--->  Computing dependencies for sqlite3
--->  Fetching sqlite3
--->  Attempting to fetch sqlite-3.6.21.tar.gz from
--->  Verifying checksum(s) for sqlite3
--->  Extracting sqlite3
--->  Configuring sqlite3
--->  Building sqlite3
--->  Staging sqlite3 into destroot
--->  Deactivating sqlite3 @3.6.16_0
--->  Computing dependencies for sqlite3
--->  Installing sqlite3 @3.6.21_0
--->  Activating sqlite3 @3.6.21_0
--->  Cleaning sqlite3
--->  Computing dependencies for javasqlite
--->  Fetching javasqlite
--->  Attempting to fetch javasqlite-20060714.tar.gz from
--->  Verifying checksum(s) for javasqlite
--->  Extracting javasqlite
--->  Applying patches to javasqlite
--->  Configuring javasqlite
--->  Building javasqlite
Error: Target returned: shell command " cd "/opt/local/var/macports/build/_opt_local_var_macports_sources_rsync.macports.org_release_ports_java_javasqlite/work/javasqlite-20060714" && /usr/bin/make -j1 all " returned error 2
Command output: /usr/bin/javac -nowarn  SQLite/
/usr/bin/javac -nowarn  SQLite/
/usr/bin/javac -nowarn  SQLite/
/usr/bin/javac -nowarn  SQLite/
Note: ./SQLite/ uses unchecked or unsafe operations.
Note: Recompile with -Xlint:unchecked for details.
/usr/bin/javac -nowarn  SQLite/
./libtool /usr/bin/gcc-4.0 -I/opt/local/include -I/opt/local/include \
            -DHAVE_SQLITE2=1 -DHAVE_SQLITE3=1 \
            -o native/mkconst native/mkconst.c /opt/local/lib/ /opt/local/lib/
libtool: warning: cannot infer operation mode from `/usr/bin/gcc-4.0'
libtool: you must specify a MODE
Try `libtool --help' for more information.
make: *** [native/mkconst] Error 1

Error: Status 1 encountered during processing.

readline, sqlite3, javasqlite... What was happening? I just wanted to install JavaCC...

RubyConf 2009 Was Great

I had been staying in Burlingame, California to attend RubyConf 2009 and JRubyConf 2009.

rooms matz keynote breakfast aisle people by tmaedax Matz eatz breakfast alone

I made two presentations there in English.

"Hacking parse.y"

First, I made 45 minutes presentation in English there.

I talked about the parser part of MRI (Matz Ruby Implementation) with demonstrations including adding new syntaxes.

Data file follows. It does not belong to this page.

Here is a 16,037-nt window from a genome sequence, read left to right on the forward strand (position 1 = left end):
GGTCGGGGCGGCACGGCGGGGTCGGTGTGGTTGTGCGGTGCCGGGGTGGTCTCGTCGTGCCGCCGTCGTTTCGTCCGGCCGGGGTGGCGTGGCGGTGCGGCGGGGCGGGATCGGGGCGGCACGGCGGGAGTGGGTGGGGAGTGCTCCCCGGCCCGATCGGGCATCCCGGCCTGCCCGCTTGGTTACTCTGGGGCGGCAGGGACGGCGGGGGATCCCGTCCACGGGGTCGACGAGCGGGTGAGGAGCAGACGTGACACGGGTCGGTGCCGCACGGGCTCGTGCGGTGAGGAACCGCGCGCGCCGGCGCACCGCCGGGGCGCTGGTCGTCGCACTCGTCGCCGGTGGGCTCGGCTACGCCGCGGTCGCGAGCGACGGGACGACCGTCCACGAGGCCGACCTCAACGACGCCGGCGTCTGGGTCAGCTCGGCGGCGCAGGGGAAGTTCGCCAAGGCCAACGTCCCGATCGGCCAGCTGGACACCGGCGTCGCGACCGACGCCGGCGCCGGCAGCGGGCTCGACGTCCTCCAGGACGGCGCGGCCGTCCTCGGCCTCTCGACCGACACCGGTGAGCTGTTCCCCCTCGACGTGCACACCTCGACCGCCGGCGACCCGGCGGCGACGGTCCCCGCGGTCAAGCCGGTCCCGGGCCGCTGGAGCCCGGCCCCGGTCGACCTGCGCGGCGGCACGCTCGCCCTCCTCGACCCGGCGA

(I wouldn't like to say something negative, but I have to say that my presentation wasn't as well as I expected. I think the reasons were that I was sick at the time and I needed more safety nets of my demonstration.)

"Termtter the ultimate twitter client"

Second, I made 5 minutes short talk there.

This slides were made by jugyo. He tried to make presentation, but he was so afraid of his English that he asked me to make it instead. So I did.

LT; photo taken by kakutani

My roommates.

roommates; Photo taken by kakutani

JRubyConf 2009

I also attended JRubyConf 2009 the day after RubyConf 2009. I really wanted to attend all sessions, but I couldn't because my body condition was worst at the time.

1 2

My Personal Impression

Small But Important Events

I went to Engine Yard twice. I went to eat lunch and dinner with great programmers. I talked a lot. I gave some presents to some people, and I got great things by them as well.

rubyspec conf; photo taken by tmaedax

the Last Supper


I was surprised to notice that I was starting to feel as comfortable with English as with Japanese. A few years ago, English was kind of cryptic language for me. To use English, I had to think a lot like calculating. I had to think and translate before I could understand what I was listening to.

When I lived in Canada, I didn't notice that I had stopped doing that. Maybe because my improvement was too gradual to be noticed. My one month stay in Japan made me realize this fact.

It's exciting. Even though I still can't speak English fluently or listen to English without having difficulties, but at least, now I don't feel like using English is so difficult.

Transit at Salt Lake City



Left Hand Values in Ruby

Local variables, Constants, Instance variables, Class variables and global variables

a = 1
A = 1
@a = 1
@@a = 1
$a = 1

Arefs and Attributes

a[:b] = 1
# a.[](:b, 1)

a.b = 1
a::b = 1


a, A, @a, @@a, $a, a[:b], a.b =
  1, 1, 1, 1, 1, 1, 1


a += 1
# a, b += 1, 2  raises Syntax Error!

The only one syntax which allows to write expression in left hand sides is aref. For example, a[random(10)] = 1 is accepted. Also, I can write such codes:

alias []= instance_variable_set
alias [] instance_variable_get

a =
a['@a'] = 1
p a['@a'] #=> 1
p a #=> #<Object:0x40afb0 @a=1>

Thursday, December 3, 2009

Termtter Installs New Gem Libraries Automatically

I wrote a new termtter plugin.

Once you use this plugin by plug gem_install, your termtter will install arbitrary gem libraries when they appeared on your timeline, replies or anything on your termtter. How useful it is. If you already have g, the automatic installation will be announced on your Growl.

The plugin needs more fixes and spec.

Tuesday, December 1, 2009

Write Implementation and Spec on the Same File

-- For day 1

Sometimes it would be preferable to write the implementation and the specific on the same single file because of the reasons including ease of maintenance and ease of distribution. The following snippet will be helpful for the purpose.

#!/usr/bin/env ruby


case $0
when __FILE__
  {command line interface of the implementation}
when /spec[^/]*$/
  {spec of the implementation}

For example, assuming a.rb is that you've written with using the template,

  • ruby a.rb runs {implementation} and {command line interface of the implementation}
  • ./a.rb runs {implementation} and {command line interface of the implementation}
  • spec a.rb runs {implementation} and {spec of the implementation} with RSpec
  • require 'a' in other scripts runs only {implementation}.